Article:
2.4.20-13.9 kernel in detail looking for differences in the way that the cd is
handled.

http://ftp.wss.yale.edu/rpm2html/rh9...13.9.i386.html

I found the following note in the changelog:
* Mon Jan 22 2001 Erik Troan <ewt@redhat.com>
- switched ide-cd back to a module in all x86 kernels

I assume this to mean that in 2.4.20.6 the plain jane cd-rom driver,
cdrom.o, is compiled into the kernel but in 2.4.20-13.9 cdrom.o is a loadable module. But I could be mistaken and it is loadable in both kernels.

To check whether this assumption is correct you could look for the following two loadable modules:
/lib/modules/2.4.20-6/kernel/drivers/cdrom/cdrom.o
/lib/modules/2.4.20-13.9/kernel/drivers/cdrom/cdrom.o

Then perform the following experiment on both kernels:
------------------------------------------------------
boot

Log in as root

Issue the lsmod command which will list all of the loadable modules that are actually loaded. Modules that are compiled into the kernel will not appear in the lsmod list. Write down the result

Mount, or try to mount, the cd.

Issue the lsmod command. Write down the result.
-----------------------------------------------------

If cdrom.o is not being loaded either at boot or at mount in kernel 2.4.20-13.9 then we are on the right track.

If cdrom.o is not being loaded then the most likely culprit is a bad
/boot/vmlinuz-2.4.20-13.9.img

I am going to bed.
 
Old 05-25-2003, 12:35 PM   #8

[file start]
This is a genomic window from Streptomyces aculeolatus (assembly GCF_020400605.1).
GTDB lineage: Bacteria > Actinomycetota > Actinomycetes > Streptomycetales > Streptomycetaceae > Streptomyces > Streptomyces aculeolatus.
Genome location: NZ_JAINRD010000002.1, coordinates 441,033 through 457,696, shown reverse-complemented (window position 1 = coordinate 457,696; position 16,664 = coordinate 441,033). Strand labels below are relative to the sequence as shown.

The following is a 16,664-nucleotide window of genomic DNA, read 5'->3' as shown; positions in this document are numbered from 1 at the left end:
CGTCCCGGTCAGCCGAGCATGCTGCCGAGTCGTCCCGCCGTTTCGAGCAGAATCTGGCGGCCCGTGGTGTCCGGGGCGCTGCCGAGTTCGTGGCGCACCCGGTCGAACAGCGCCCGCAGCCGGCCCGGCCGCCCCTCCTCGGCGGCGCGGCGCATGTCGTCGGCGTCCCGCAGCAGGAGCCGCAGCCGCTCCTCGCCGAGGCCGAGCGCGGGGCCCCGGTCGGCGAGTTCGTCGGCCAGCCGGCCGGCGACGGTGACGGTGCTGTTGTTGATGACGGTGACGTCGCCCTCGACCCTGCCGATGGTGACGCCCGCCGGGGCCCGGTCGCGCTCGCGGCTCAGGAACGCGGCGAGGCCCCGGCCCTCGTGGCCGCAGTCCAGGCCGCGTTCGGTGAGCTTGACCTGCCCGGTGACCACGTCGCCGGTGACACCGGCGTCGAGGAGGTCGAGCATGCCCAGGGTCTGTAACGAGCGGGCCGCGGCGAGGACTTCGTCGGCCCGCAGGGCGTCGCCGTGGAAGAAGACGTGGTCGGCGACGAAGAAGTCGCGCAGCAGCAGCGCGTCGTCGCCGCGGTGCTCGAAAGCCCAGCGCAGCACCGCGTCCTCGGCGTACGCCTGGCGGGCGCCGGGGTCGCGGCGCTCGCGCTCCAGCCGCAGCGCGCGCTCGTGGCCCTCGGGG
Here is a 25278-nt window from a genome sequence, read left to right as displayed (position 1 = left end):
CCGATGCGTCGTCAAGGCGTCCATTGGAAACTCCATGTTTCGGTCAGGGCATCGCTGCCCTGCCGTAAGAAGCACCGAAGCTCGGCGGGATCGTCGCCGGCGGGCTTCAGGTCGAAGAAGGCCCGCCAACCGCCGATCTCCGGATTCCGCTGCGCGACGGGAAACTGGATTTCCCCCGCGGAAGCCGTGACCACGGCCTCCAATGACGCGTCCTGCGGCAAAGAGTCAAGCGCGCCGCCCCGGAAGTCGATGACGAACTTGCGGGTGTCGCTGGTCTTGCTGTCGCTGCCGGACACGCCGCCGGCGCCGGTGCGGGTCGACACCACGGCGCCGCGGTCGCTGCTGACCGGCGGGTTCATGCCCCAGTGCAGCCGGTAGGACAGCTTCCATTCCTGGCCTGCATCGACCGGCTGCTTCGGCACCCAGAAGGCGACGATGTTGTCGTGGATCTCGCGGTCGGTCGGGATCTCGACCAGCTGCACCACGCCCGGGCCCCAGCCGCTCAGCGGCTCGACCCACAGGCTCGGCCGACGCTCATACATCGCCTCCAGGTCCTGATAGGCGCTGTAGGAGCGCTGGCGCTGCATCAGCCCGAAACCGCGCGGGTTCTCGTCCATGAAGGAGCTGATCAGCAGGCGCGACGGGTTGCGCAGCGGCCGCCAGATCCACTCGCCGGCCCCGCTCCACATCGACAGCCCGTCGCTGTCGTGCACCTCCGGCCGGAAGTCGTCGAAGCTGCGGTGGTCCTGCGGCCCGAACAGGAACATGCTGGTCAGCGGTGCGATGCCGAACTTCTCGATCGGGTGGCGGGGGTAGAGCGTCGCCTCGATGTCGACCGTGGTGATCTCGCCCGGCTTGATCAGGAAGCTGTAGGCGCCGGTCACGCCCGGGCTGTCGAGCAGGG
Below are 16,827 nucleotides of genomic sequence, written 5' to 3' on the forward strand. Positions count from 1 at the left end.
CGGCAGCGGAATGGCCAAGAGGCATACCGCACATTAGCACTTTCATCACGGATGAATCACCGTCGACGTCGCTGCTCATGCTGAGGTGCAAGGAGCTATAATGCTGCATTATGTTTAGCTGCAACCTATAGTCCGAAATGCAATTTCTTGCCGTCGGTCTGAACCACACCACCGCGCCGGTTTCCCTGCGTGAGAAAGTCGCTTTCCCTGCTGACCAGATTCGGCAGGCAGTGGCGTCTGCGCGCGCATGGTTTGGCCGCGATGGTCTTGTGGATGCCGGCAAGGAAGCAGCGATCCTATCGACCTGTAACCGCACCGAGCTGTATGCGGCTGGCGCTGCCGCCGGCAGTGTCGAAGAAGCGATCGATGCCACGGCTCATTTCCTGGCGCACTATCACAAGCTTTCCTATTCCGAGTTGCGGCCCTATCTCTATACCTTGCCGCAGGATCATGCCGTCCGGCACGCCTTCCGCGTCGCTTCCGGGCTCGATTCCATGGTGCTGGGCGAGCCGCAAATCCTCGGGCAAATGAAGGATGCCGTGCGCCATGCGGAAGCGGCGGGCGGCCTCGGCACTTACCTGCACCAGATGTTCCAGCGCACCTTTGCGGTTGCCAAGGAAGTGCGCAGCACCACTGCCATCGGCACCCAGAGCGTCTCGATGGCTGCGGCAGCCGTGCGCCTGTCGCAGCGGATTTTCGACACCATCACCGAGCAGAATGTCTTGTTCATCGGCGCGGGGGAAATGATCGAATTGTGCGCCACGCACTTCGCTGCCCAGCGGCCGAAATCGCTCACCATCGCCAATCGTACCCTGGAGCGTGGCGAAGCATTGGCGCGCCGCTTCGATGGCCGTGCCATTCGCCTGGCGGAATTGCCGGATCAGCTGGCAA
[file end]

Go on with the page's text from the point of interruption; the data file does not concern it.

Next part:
Jmagick
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Quote:
If cdrom.o is not being loaded either at boot or at mount in kernel 2.4.20-13.9 then we are on the right track.
cdrom.o loads in both kernels when the cdrom attempts to mount.

It does not load in either kernel at boot.

As an experiment (I'm still somewhat clueless with the workings of Linux) I renamed the driver in 2.4.20-13.9 and copied the old kernel driver over. Did a reboot... this time around nothing would load. Is the cdrom.o driver unique to each kernel version? Could the new driver be corrupt?
 
Old 05-25-2003, 06:15 PM   #9
jailbait
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compile a kernel?

----------------------------------------------------
Is the cdrom.o driver unique to each kernel version?

A driver might be the same from one kernel version to the next
or it could be different.

What is unique is each kernel compile. The driver modules and
the kernel must all be compiled togather in the same compile.
So any loadable module that you copy from one compiled kernel to
another is extremely unlikely to work, even if they
are the same release number.
----------------------------------------------------
Could the new driver be corrupt?

Possibly, the only way to tell is to recompile the kernel
and try again.
----------------------------------------------------

The modules.dep file tells the kernel what loadable modules are
available.

The .img file is where the compiler puts the displacements of the
various kernel entry points so that the loadable modules can
communicate with kernel routines just as if the loadable modules
were compiled into the kernel. With this arrangement the loadable
modules, such as cdrom.o, can be compiled as part of the kernel or
as loadable and work either way.

By process of elimination we are getting to the point where
the only thing that has not been checked out is the .img file.
The only way that I can think of to check out the .img file
is to recompile the exact same kernel source and see if the new
kernel works.

Looking_Lost gave some evidence that the process of loading
modules was broken in his 2.4.20.13.9 kernel. The things that he
cited as not working are things that most people would run as
loadable modules.

So maybe Red Hat put out a badly compiled kernel. That is not
certain at this point. You might check the Red Hat support page
for problems with 2.4.20.13.9. But I think the next step in the
debug process is to abandon your 2.4.20.13.9 and compile a kernel.